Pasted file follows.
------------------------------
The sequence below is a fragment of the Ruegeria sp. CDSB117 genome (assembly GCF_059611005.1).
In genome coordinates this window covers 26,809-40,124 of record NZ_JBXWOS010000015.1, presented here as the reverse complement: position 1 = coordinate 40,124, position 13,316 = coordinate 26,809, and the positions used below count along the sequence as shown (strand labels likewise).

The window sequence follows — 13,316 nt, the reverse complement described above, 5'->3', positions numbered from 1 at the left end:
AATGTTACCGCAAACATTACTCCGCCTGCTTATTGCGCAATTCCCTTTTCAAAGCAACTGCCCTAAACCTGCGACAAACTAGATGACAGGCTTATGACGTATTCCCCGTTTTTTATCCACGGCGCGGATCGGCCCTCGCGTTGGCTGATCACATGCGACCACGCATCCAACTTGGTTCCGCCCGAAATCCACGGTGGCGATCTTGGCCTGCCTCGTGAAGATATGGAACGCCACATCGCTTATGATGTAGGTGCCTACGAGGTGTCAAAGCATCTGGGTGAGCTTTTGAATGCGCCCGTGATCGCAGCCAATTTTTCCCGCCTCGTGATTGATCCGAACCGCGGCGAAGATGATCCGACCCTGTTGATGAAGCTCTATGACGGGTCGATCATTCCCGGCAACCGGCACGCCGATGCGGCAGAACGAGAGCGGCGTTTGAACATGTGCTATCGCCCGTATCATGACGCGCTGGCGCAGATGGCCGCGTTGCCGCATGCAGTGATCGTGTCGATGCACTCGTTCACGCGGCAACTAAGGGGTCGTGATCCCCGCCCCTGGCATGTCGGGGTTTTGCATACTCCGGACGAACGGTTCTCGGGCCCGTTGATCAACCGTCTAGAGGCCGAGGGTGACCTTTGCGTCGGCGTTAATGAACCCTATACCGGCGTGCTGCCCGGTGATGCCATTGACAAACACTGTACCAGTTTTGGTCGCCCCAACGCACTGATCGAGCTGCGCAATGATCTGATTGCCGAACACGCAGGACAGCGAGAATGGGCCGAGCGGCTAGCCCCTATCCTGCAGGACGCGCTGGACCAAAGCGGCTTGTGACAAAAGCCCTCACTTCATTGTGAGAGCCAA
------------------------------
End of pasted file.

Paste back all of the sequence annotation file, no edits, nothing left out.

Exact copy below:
The sequence below is a fragment of the Ruegeria sp. CDSB117 genome (assembly GCF_059611005.1).
In genome coordinates this window covers 26,809-40,124 of record NZ_JBXWOS010000015.1, presented here as the reverse complement: position 1 = coordinate 40,124, position 13,316 = coordinate 26,809, and the positions used below count along the sequence as shown (strand labels likewise).

The window sequence follows — 13,316 nt, the reverse complement described above, 5'->3', positions numbered from 1 at the left end:
AATGTTACCGCAAACATTACTCCGCCTGCTTATTGCGCAATTCCCTTTTCAAAGCAACTGCCCTAAACCTGCGACAAACTAGATGACAGGCTTATGACGTATTCCCCGTTTTTTATCCACGGCGCGGATCGGCCCTCGCGTTGGCTGATCACATGCGACCACGCATCCAACTTGGTTCCGCCCGAAATCCACGGTGGCGATCTTGGCCTGCCTCGTGAAGATATGGAACGCCACATCGCTTATGATGTAGGTGCCTACGAGGTGTCAAAGCATCTGGGTGAGCTTTTGAATGCGCCCGTGATCGCAGCCAATTTTTCCCGCCTCGTGATTGATCCGAACCGCGGCGAAGATGATCCGACCCTGTTGATGAAGCTCTATGACGGGTCGATCATTCCCGGCAACCGGCACGCCGATGCGGCAGAACGAGAGCGGCGTTTGAACATGTGCTATCGCCCGTATCATGACGCGCTGGCGCAGATGGCCGCGTTGCCGCATGCAGTGATCGTGTCGATGCACTCGTTCACGCGGCAACTAAGGGGTCGTGATCCCCGCCCCTGGCATGTCGGGGTTTTGCATACTCCGGACGAACGGTTCTCGGGCCCGTTGATCAACCGTCTAGAGGCCGAGGGTGACCTTTGCGTCGGCGTTAATGAACCCTATACCGGCGTGCTGCCCGGTGATGCCATTGACAAACACTGTACCAGTTTTGGTCGCCCCAACGCACTGATCGAGCTGCGCAATGATCTGATTGCCGAACACGCAGGACAGCGAGAATGGGCCGAGCGGCTAGCCCCTATCCTGCAGGACGCGCTGGACCAAAGCGGCTTGTGACAAAAGCCCTCACTTCATTGTGAGAGCCAA